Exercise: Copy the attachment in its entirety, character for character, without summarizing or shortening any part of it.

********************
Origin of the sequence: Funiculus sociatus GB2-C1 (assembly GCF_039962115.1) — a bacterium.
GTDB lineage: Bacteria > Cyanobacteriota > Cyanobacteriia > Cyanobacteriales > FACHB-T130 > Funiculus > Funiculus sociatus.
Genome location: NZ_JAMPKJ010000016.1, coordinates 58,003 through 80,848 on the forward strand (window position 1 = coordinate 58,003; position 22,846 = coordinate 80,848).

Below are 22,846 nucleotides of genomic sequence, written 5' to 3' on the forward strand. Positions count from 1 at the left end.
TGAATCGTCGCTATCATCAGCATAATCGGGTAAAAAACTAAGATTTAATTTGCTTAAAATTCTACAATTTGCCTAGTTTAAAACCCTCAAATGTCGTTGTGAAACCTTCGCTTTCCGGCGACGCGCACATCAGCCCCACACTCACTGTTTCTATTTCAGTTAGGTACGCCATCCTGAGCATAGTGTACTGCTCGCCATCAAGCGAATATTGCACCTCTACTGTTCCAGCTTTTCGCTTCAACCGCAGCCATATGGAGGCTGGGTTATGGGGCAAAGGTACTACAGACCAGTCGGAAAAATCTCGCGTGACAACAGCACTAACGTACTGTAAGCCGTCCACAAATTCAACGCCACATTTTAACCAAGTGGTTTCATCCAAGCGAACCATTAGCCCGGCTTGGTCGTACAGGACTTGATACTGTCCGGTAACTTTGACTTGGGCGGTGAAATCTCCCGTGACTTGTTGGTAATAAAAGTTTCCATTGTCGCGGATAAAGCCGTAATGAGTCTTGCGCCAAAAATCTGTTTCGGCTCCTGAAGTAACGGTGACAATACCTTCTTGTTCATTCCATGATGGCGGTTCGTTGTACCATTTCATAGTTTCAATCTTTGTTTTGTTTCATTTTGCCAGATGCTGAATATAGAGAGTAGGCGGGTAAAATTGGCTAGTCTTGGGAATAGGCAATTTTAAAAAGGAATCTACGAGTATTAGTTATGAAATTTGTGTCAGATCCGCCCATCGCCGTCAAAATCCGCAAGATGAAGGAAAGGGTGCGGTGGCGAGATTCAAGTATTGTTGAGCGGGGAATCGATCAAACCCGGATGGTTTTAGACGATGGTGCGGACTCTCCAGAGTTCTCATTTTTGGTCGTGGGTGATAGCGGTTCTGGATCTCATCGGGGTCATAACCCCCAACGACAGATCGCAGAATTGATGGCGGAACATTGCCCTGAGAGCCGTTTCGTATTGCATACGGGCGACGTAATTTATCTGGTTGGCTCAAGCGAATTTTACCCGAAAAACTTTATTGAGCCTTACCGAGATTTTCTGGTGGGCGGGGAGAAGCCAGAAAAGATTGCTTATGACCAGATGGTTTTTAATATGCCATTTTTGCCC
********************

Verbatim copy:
Origin of the sequence: Funiculus sociatus GB2-C1 (assembly GCF_039962115.1) — a bacterium.
GTDB lineage: Bacteria > Cyanobacteriota > Cyanobacteriia > Cyanobacteriales > FACHB-T130 > Funiculus > Funiculus sociatus.
Genome location: NZ_JAMPKJ010000016.1, coordinates 58,003 through 80,848 on the forward strand (window position 1 = coordinate 58,003; position 22,846 = coordinate 80,848).

Below are 22,846 nucleotides of genomic sequence, written 5' to 3' on the forward strand. Positions count from 1 at the left end.
TGAATCGTCGCTATCATCAGCATAATCGGGTAAAAAACTAAGATTTAATTTGCTTAAAATTCTACAATTTGCCTAGTTTAAAACCCTCAAATGTCGTTGTGAAACCTTCGCTTTCCGGCGACGCGCACATCAGCCCCACACTCACTGTTTCTATTTCAGTTAGGTACGCCATCCTGAGCATAGTGTACTGCTCGCCATCAAGCGAATATTGCACCTCTACTGTTCCAGCTTTTCGCTTCAACCGCAGCCATATGGAGGCTGGGTTATGGGGCAAAGGTACTACAGACCAGTCGGAAAAATCTCGCGTGACAACAGCACTAACGTACTGTAAGCCGTCCACAAATTCAACGCCACATTTTAACCAAGTGGTTTCATCCAAGCGAACCATTAGCCCGGCTTGGTCGTACAGGACTTGATACTGTCCGGTAACTTTGACTTGGGCGGTGAAATCTCCCGTGACTTGTTGGTAATAAAAGTTTCCATTGTCGCGGATAAAGCCGTAATGAGTCTTGCGCCAAAAATCTGTTTCGGCTCCTGAAGTAACGGTGACAATACCTTCTTGTTCATTCCATGATGGCGGTTCGTTGTACCATTTCATAGTTTCAATCTTTGTTTTGTTTCATTTTGCCAGATGCTGAATATAGAGAGTAGGCGGGTAAAATTGGCTAGTCTTGGGAATAGGCAATTTTAAAAAGGAATCTACGAGTATTAGTTATGAAATTTGTGTCAGATCCGCCCATCGCCGTCAAAATCCGCAAGATGAAGGAAAGGGTGCGGTGGCGAGATTCAAGTATTGTTGAGCGGGGAATCGATCAAACCCGGATGGTTTTAGACGATGGTGCGGACTCTCCAGAGTTCTCATTTTTGGTCGTGGGTGATAGCGGTTCTGGATCTCATCGGGGTCATAACCCCCAACGACAGATCGCAGAATTGATGGCGGAACATTGCCCTGAGAGCCGTTTCGTATTGCATACGGGCGACGTAATTTATCTGGTTGGCTCAAGCGAATTTTACCCGAAAAACTTTATTGAGCCTTACCGAGATTTTCTGGTGGGCGGGGAGAAGCCAGAAAAGATTGCTTATGACCAGATGGTTTTTAATATGCCATTTTTGCCC